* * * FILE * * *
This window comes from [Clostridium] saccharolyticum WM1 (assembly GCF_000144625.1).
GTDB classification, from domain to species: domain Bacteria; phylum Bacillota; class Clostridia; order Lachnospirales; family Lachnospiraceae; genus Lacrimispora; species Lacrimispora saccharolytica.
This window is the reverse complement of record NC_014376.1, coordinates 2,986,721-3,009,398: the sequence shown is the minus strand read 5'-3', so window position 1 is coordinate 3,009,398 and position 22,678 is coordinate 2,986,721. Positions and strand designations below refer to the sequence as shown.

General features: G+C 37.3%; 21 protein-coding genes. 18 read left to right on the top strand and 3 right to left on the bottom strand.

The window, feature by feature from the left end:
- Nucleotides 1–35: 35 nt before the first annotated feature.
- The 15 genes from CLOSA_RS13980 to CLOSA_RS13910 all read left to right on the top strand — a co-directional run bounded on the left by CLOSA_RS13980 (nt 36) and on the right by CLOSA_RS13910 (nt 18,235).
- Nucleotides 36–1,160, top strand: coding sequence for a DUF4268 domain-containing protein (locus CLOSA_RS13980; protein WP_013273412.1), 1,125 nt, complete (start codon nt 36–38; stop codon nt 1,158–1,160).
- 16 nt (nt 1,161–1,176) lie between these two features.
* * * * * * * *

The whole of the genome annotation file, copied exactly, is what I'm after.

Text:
This window comes from [Clostridium] saccharolyticum WM1 (assembly GCF_000144625.1).
GTDB classification, from domain to species: domain Bacteria; phylum Bacillota; class Clostridia; order Lachnospirales; family Lachnospiraceae; genus Lacrimispora; species Lacrimispora saccharolytica.
This window is the reverse complement of record NC_014376.1, coordinates 2,986,721-3,009,398: the sequence shown is the minus strand read 5'-3', so window position 1 is coordinate 3,009,398 and position 22,678 is coordinate 2,986,721. Positions and strand designations below refer to the sequence as shown.

General features: G+C 37.3%; 21 protein-coding genes. 18 read left to right on the top strand and 3 right to left on the bottom strand.

The window, feature by feature from the left end:
- Nucleotides 1–35: 35 nt before the first annotated feature.
- The 15 genes from CLOSA_RS13980 to CLOSA_RS13910 all read left to right on the top strand — a co-directional run bounded on the left by CLOSA_RS13980 (nt 36) and on the right by CLOSA_RS13910 (nt 18,235).
- Nucleotides 36–1,160, top strand: coding sequence for a DUF4268 domain-containing protein (locus CLOSA_RS13980; protein WP_013273412.1), 1,125 nt, complete (start codon nt 36–38; stop codon nt 1,158–1,160).
- 16 nt (nt 1,161–1,176) lie between these two features.